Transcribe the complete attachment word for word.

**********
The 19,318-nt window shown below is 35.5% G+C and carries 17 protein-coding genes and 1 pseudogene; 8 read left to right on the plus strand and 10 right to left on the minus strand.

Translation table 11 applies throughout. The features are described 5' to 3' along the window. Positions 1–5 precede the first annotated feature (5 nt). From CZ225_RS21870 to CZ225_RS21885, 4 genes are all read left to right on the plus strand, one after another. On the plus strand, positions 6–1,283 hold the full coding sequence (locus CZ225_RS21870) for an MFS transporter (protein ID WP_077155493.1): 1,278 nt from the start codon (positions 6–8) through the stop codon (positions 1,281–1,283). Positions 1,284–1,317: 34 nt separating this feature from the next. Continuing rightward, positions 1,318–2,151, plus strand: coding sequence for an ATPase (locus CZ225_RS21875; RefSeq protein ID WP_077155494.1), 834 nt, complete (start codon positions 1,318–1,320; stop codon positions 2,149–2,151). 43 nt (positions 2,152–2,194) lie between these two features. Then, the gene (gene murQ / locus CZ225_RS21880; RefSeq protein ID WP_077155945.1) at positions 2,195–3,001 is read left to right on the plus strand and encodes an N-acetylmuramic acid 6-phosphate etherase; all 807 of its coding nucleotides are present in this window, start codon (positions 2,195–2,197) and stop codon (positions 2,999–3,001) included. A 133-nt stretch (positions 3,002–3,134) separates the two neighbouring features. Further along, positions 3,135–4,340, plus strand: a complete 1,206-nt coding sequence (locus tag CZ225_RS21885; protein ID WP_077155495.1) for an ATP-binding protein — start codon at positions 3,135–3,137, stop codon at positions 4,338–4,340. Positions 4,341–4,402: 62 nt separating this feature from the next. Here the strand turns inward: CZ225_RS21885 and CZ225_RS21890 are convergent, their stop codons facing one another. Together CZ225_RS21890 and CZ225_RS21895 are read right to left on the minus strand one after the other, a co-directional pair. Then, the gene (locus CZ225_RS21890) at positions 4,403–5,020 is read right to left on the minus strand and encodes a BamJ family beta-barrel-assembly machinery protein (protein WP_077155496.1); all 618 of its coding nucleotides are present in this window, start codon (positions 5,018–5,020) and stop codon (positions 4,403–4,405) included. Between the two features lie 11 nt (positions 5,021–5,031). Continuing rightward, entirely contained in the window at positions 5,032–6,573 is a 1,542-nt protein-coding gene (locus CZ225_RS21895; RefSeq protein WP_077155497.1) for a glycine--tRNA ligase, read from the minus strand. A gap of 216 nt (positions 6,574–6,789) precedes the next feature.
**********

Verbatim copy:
The 19,318-nt window shown below is 35.5% G+C and carries 17 protein-coding genes and 1 pseudogene; 8 read left to right on the plus strand and 10 right to left on the minus strand.

Translation table 11 applies throughout. The features are described 5' to 3' along the window. Positions 1–5 precede the first annotated feature (5 nt). From CZ225_RS21870 to CZ225_RS21885, 4 genes are all read left to right on the plus strand, one after another. On the plus strand, positions 6–1,283 hold the full coding sequence (locus CZ225_RS21870) for an MFS transporter (protein ID WP_077155493.1): 1,278 nt from the start codon (positions 6–8) through the stop codon (positions 1,281–1,283). Positions 1,284–1,317: 34 nt separating this feature from the next. Continuing rightward, positions 1,318–2,151, plus strand: coding sequence for an ATPase (locus CZ225_RS21875; RefSeq protein ID WP_077155494.1), 834 nt, complete (start codon positions 1,318–1,320; stop codon positions 2,149–2,151). 43 nt (positions 2,152–2,194) lie between these two features. Then, the gene (gene murQ / locus CZ225_RS21880; RefSeq protein ID WP_077155945.1) at positions 2,195–3,001 is read left to right on the plus strand and encodes an N-acetylmuramic acid 6-phosphate etherase; all 807 of its coding nucleotides are present in this window, start codon (positions 2,195–2,197) and stop codon (positions 2,999–3,001) included. A 133-nt stretch (positions 3,002–3,134) separates the two neighbouring features. Further along, positions 3,135–4,340, plus strand: a complete 1,206-nt coding sequence (locus tag CZ225_RS21885; protein ID WP_077155495.1) for an ATP-binding protein — start codon at positions 3,135–3,137, stop codon at positions 4,338–4,340. Positions 4,341–4,402: 62 nt separating this feature from the next. Here the strand turns inward: CZ225_RS21885 and CZ225_RS21890 are convergent, their stop codons facing one another. Together CZ225_RS21890 and CZ225_RS21895 are read right to left on the minus strand one after the other, a co-directional pair. Then, the gene (locus CZ225_RS21890) at positions 4,403–5,020 is read right to left on the minus strand and encodes a BamJ family beta-barrel-assembly machinery protein (protein WP_077155496.1); all 618 of its coding nucleotides are present in this window, start codon (positions 5,018–5,020) and stop codon (positions 4,403–4,405) included. Between the two features lie 11 nt (positions 5,021–5,031). Continuing rightward, entirely contained in the window at positions 5,032–6,573 is a 1,542-nt protein-coding gene (locus CZ225_RS21895; RefSeq protein WP_077155497.1) for a glycine--tRNA ligase, read from the minus strand. A gap of 216 nt (positions 6,574–6,789) precedes the next feature.